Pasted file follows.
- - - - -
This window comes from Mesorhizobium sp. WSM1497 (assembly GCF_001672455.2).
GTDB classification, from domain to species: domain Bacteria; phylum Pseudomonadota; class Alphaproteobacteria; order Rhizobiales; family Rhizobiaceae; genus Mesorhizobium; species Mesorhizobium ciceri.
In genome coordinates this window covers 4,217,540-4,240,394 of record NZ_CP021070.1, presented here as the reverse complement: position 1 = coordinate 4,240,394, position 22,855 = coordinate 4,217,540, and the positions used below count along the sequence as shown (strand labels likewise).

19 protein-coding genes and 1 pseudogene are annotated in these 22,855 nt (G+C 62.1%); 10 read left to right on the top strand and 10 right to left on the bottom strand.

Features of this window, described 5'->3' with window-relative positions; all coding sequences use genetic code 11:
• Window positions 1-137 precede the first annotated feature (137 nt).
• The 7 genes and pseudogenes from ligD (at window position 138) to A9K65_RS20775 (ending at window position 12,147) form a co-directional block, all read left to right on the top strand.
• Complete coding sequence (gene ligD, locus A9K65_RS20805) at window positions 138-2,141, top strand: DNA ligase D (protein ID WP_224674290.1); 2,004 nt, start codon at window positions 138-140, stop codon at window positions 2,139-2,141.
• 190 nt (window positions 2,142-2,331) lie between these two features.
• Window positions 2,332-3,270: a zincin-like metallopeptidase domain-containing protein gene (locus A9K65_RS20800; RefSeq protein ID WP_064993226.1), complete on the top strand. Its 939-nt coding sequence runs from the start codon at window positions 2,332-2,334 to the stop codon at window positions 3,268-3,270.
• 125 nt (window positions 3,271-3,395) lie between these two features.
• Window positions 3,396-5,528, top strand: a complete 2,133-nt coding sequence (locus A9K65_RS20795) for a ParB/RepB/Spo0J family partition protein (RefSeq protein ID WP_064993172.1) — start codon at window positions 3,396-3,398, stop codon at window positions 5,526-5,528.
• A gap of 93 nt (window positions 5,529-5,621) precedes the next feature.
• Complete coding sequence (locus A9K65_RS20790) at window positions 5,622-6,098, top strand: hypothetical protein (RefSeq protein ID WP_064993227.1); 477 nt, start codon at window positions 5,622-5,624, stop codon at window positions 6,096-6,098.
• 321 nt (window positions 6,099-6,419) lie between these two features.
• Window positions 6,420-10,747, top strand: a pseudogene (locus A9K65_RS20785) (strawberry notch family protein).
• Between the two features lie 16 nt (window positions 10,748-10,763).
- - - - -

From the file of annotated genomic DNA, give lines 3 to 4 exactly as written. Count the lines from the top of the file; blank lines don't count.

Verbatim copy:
In genome coordinates this window covers 4,217,540-4,240,394 of record NZ_CP021070.1, presented here as the reverse complement: position 1 = coordinate 4,240,394, position 22,855 = coordinate 4,217,540, and the positions used below count along the sequence as shown (strand labels likewise).

19 protein-coding genes and 1 pseudogene are annotated in these 22,855 nt (G+C 62.1%); 10 read left to right on the top strand and 10 right to left on the bottom strand.